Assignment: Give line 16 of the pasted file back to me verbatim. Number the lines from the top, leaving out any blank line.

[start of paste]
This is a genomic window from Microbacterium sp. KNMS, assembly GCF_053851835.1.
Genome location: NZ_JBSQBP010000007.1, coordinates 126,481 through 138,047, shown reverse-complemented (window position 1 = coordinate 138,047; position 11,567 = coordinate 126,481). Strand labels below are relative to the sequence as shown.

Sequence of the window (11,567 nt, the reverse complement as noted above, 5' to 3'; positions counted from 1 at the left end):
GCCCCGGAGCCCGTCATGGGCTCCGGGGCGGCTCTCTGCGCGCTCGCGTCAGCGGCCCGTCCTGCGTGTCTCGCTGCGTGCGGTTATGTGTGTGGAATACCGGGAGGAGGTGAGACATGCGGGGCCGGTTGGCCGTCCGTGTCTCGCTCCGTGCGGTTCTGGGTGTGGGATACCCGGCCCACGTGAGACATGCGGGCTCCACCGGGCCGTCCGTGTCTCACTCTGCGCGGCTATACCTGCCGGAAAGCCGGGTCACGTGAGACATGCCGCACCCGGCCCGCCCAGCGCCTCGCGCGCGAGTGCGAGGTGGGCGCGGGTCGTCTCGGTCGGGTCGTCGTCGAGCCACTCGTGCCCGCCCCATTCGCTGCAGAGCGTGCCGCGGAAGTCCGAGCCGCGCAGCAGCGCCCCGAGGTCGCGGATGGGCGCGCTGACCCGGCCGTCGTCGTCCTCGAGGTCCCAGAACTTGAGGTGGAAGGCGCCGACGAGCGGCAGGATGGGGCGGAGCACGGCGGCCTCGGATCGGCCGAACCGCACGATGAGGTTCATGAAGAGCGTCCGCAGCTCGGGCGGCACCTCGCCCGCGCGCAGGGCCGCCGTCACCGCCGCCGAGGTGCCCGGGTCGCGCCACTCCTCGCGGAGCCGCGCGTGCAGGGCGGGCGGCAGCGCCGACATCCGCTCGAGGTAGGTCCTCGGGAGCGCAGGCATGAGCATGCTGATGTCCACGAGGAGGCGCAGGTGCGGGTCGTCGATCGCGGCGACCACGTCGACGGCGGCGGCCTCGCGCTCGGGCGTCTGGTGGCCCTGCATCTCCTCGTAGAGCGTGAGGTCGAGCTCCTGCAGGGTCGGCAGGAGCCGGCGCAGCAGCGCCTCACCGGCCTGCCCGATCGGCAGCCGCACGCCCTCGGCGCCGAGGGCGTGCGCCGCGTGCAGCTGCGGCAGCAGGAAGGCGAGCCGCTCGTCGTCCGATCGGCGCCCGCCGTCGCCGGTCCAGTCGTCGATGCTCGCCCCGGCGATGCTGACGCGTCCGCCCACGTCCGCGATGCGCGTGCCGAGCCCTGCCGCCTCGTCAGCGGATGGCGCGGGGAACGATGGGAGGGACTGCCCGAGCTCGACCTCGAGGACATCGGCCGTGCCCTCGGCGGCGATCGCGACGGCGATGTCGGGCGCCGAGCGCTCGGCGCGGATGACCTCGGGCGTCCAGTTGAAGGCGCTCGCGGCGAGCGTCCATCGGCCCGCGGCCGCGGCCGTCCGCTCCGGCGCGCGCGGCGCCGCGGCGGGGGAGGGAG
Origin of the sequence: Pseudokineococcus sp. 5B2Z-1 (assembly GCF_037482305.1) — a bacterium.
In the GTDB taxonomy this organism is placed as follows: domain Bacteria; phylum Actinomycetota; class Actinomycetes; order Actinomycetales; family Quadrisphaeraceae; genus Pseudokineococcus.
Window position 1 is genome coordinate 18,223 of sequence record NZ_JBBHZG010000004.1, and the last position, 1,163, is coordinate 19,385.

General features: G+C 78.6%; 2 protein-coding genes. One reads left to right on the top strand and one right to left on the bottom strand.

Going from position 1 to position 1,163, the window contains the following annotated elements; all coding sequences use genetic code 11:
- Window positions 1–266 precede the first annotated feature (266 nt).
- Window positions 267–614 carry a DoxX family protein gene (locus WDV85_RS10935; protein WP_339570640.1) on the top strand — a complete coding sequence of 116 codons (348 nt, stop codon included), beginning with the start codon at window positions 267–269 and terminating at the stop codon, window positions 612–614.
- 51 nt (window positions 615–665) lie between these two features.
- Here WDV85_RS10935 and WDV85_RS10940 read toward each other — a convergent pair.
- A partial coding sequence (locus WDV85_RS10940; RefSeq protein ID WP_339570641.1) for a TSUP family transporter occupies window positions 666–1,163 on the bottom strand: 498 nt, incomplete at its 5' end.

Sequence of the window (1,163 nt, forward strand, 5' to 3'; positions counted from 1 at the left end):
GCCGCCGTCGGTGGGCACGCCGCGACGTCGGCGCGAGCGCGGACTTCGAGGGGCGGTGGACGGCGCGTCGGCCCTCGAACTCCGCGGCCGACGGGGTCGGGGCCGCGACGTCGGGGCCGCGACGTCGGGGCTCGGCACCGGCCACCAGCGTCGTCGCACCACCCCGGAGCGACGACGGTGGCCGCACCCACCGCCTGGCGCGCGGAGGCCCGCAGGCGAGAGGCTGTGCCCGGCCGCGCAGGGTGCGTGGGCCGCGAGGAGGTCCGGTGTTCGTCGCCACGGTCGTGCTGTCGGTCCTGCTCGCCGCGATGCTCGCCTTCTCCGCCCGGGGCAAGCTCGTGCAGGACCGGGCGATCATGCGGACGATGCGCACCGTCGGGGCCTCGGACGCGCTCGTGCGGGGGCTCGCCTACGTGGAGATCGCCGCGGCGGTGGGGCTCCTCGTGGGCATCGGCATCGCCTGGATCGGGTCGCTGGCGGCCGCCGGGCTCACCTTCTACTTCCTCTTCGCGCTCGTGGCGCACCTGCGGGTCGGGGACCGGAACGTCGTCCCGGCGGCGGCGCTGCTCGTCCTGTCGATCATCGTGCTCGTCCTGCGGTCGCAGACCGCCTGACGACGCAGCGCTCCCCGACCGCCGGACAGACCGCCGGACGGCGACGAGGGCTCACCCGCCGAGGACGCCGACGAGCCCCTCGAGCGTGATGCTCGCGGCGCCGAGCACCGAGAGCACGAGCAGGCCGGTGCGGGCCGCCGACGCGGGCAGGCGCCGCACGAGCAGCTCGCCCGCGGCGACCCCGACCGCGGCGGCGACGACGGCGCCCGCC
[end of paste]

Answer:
GCCGCCGTCGGTGGGCACGCCGCGACGTCGGCGCGAGCGCGGACTTCGAGGGGCGGTGGACGGCGCGTCGGCCCTCGAACTCCGCGGCCGACGGGGTCGGGGCCGCGACGTCGGGGCCGCGACGTCGGGGCTCGGCACCGGCCACCAGCGTCGTCGCACCACCCCGGAGCGACGACGGTGGCCGCACCCACCGCCTGGCGCGCGGAGGCCCGCAGGCGAGAGGCTGTGCCCGGCCGCGCAGGGTGCGTGGGCCGCGAGGAGGTCCGGTGTTCGTCGCCACGGTCGTGCTGTCGGTCCTGCTCGCCGCGATGCTCGCCTTCTCCGCCCGGGGCAAGCTCGTGCAGGACCGGGCGATCATGCGGACGATGCGCACCGTCGGGGCCTCGGACGCGCTCGTGCGGGGGCTCGCCTACGTGGAGATCGCCGCGGCGGTGGGGCTCCTCGTGGGCATCGGCATCGCCTGGATCGGGTCGCTGGCGGCCGCCGGGCTCACCTTCTACTTCCTCTTCGCGCTCGTGGCGCACCTGCGGGTCGGGGACCGGAACGTCGTCCCGGCGGCGGCGCTGCTCGTCCTGTCGATCATCGTGCTCGTCCTGCGGTCGCAGACCGCCTGACGACGCAGCGCTCCCCGACCGCCGGACAGACCGCCGGACGGCGACGAGGGCTCACCCGCCGAGGACGCCGACGAGCCCCTCGAGCGTGATGCTCGCGGCGCCGAGCACCGAGAGCACGAGCAGGCCGGTGCGGGCCGCCGACGCGGGCAGGCGCCGCACGAGCAGCTCGCCCGCGGCGACCCCGACCGCGGCGGCGACGACGGCGCCCGCC